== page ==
Since I've been an adult, I've never been intentionally racist, or sexist. But oppression doesn't work like that. Oppression comes in many forms, and the most insidious one is indirect complicity, a blindness which enables us to accept the status quo.

That all said, when all the fizz dies down, another singer will come along next month and pour more champagne over a girl's buttocks and the debate will continue, I'm sure. Meanwhile, as much as I don't like the video, it's just one video of many others, a small pixel in the screen that shows the picture of our world. I'm glad people are questioning how we represent race and gender issues, and I'd like to see us challenge more behaviour that makes society unjust. Because there are plenty of other, glaringly obvious examples.

Monday, 18 November 2013

New Theatre/Poetry Project... a work in progress

I can't say much about this project now (mostly because the main details are still to be worked out) but I'm excited to be working with film/theatre director Jason Moore on a poetry event, taking place at the beginning of the new year.

The objective is to create an interactive space where poets are in conversation with each other, responding to one theme or idea. We'll be meeting with a few poets on Wednesday eve at the Southbank Centre. If you think you might be interested, get in touch and come along!

Sunday, 17 November 2013

Postcard from home... Ventriloquism

a bit bleak but I want to work on this one... here's  a 1st draft/ free-write from my phone

On the way to the hospital       a shortcut 
through the long shadows of death
fearing no evil but the sharp        November wind 
which snips through the weak lining
of my puffa coat

and in the distance   a man is entertaining a loud     phone conversation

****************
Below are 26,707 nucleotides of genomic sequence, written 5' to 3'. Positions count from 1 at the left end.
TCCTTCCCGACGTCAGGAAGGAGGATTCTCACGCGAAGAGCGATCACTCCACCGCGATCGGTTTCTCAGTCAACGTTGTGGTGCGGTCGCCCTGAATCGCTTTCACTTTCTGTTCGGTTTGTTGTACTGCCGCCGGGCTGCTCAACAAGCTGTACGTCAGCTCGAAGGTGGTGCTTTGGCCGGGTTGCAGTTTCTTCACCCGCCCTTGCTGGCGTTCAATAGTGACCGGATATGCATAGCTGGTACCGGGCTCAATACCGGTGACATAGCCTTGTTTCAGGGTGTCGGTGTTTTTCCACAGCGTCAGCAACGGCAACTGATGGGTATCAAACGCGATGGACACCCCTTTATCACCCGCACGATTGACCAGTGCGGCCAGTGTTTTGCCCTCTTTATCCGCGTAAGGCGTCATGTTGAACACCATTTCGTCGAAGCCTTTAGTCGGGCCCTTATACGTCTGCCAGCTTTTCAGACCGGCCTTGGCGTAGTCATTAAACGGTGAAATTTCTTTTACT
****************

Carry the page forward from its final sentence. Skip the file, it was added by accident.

from the back of a gravestone      with faded lettering
it's weak against the light of the greying sky 
and the sun so low you could seize it with both hands
    like a moment

and there's a metaphor for God in there      somewhere 
precisely because I can't see him
and it seems     in that moment     that he's speaking
for those who've passed on
perhaps       the gravest kind of ventriloquism
because before I approached it was dead    quiet
nothing but squelching leaves to punctuate
   my thoughts.


I hear the dusk used to gather men up here 
for brisk encounters
crouching under bushes      by the crypts
and I won't pass comment
on the partnership between sex & death

not exactly civil 
when the two of them bicker     incessantly
at all the best black tie dinners
you never were invited to 
going at each other's throats with the posh silverware 
(you have to work from the outside in, he says   
amuse-bouche   main    pudding    cheese)
snide ahems passed like mustard      sparing but enough to clear a cold

call it a trick of dark    but the shadows are pressing up against each other     hardening    

and only two weeks ago
I was thinking my life from the far prong    of a distant fork